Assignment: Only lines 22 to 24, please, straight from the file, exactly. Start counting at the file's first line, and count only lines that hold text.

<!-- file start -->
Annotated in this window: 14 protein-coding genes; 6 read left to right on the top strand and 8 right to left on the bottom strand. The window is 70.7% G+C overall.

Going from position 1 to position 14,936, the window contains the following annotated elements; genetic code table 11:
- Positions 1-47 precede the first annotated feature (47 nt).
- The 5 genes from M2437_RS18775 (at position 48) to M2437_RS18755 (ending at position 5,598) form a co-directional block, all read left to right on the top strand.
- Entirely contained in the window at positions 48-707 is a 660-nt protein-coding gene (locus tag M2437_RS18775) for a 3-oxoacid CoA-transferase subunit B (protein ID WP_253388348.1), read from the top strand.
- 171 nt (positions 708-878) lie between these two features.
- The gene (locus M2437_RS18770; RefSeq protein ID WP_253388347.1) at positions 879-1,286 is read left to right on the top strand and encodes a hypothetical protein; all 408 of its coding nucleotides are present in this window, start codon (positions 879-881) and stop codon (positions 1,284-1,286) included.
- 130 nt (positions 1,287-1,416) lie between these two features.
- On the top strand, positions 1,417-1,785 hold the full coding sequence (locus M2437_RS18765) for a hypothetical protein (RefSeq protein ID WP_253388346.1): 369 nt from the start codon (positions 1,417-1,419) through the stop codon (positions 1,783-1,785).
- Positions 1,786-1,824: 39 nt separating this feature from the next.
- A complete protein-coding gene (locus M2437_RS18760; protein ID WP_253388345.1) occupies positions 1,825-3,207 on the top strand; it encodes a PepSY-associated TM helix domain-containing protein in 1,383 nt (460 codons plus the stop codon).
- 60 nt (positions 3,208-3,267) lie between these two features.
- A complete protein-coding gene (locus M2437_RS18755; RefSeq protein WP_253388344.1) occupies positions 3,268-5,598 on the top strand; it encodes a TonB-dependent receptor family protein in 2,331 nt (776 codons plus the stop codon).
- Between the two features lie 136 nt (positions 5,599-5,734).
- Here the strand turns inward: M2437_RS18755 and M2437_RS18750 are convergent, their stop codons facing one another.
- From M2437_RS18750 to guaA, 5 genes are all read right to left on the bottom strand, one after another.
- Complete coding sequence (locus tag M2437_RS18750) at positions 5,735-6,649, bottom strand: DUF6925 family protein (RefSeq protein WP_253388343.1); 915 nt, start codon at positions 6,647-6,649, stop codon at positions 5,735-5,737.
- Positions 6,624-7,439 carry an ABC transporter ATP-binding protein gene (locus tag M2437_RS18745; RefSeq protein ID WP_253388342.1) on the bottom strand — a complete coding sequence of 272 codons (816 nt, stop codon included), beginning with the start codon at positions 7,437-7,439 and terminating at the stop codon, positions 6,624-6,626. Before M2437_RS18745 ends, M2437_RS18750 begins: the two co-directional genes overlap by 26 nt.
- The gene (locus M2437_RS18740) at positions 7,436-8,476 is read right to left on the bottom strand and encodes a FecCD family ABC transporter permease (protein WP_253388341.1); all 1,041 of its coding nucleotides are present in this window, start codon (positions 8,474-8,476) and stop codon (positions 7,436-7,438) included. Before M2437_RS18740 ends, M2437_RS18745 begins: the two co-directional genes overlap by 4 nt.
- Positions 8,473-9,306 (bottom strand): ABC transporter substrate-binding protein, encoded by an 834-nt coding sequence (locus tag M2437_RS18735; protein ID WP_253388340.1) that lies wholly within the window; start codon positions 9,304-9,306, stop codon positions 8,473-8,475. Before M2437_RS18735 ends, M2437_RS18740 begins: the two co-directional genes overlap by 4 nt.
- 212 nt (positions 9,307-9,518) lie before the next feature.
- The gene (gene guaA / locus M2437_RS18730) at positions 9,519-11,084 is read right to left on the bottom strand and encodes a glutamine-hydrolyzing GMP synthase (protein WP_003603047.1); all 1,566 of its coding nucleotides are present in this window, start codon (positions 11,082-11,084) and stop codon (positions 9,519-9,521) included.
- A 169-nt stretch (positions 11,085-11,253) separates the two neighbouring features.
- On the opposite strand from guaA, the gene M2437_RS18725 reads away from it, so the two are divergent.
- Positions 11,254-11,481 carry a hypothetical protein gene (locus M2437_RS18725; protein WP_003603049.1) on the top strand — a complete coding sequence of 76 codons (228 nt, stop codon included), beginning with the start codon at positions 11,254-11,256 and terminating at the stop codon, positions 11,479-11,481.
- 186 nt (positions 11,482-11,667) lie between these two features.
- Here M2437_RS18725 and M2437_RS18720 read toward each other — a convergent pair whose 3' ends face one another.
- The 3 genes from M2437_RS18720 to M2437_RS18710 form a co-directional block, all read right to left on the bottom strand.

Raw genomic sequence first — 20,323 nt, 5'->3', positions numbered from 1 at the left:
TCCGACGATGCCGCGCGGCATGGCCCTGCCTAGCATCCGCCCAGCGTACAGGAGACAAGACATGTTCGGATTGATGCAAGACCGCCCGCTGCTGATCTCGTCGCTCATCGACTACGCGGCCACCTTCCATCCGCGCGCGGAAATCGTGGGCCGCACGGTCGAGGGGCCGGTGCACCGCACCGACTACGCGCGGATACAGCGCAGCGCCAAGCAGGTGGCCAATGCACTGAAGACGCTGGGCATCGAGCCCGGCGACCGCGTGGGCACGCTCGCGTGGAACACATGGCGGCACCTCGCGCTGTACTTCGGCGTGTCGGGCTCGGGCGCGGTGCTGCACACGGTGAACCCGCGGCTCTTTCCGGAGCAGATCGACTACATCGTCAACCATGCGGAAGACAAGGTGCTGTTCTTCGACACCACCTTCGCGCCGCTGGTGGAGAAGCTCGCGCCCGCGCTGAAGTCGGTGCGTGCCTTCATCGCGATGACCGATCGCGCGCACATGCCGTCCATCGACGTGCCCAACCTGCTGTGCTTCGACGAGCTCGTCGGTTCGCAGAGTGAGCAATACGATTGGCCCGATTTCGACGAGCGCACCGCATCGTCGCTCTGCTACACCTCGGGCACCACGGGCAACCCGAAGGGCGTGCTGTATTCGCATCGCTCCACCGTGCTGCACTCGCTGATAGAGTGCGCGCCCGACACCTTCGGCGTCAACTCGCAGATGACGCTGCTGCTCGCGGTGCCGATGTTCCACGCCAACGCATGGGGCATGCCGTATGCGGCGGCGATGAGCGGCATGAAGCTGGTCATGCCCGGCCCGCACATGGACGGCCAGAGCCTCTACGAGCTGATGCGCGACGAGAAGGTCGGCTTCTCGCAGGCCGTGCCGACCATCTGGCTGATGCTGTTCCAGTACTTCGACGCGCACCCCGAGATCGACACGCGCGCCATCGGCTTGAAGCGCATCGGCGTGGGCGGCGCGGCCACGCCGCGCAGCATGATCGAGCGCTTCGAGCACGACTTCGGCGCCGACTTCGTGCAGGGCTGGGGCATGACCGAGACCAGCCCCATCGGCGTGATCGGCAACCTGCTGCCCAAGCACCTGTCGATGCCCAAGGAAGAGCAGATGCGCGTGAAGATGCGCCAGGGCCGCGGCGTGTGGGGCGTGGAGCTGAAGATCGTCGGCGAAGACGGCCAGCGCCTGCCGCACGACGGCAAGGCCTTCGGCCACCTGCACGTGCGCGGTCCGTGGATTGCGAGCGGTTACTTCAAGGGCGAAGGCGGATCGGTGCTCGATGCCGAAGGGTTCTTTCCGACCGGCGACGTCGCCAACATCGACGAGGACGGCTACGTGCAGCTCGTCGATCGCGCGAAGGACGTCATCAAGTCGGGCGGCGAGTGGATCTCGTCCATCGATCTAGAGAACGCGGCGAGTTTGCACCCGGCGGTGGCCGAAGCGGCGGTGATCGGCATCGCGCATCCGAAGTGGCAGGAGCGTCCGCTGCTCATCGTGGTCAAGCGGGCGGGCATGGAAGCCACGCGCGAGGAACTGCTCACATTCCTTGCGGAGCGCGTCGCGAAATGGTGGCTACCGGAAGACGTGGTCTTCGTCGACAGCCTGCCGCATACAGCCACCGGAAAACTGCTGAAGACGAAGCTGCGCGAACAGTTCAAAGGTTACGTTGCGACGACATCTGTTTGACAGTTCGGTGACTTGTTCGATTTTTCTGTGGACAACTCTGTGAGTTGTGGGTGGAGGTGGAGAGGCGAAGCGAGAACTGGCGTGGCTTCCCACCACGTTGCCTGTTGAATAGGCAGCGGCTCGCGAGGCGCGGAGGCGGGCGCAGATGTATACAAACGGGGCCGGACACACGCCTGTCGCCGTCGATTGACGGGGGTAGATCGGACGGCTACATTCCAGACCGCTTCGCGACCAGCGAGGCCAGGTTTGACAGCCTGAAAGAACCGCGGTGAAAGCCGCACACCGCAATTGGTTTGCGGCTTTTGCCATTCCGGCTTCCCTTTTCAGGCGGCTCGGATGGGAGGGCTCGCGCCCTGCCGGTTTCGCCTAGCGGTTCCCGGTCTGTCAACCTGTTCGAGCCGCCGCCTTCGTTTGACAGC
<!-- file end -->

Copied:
- The gene (gene guaA / locus M2437_RS18730) at positions 9,519-11,084 is read right to left on the bottom strand and encodes a glutamine-hydrolyzing GMP synthase (protein WP_003603047.1); all 1,566 of its coding nucleotides are present in this window, start codon (positions 11,082-11,084) and stop codon (positions 9,519-9,521) included.
- A 169-nt stretch (positions 11,085-11,253) separates the two neighbouring features.
- On the opposite strand from guaA, the gene M2437_RS18725 reads away from it, so the two are divergent.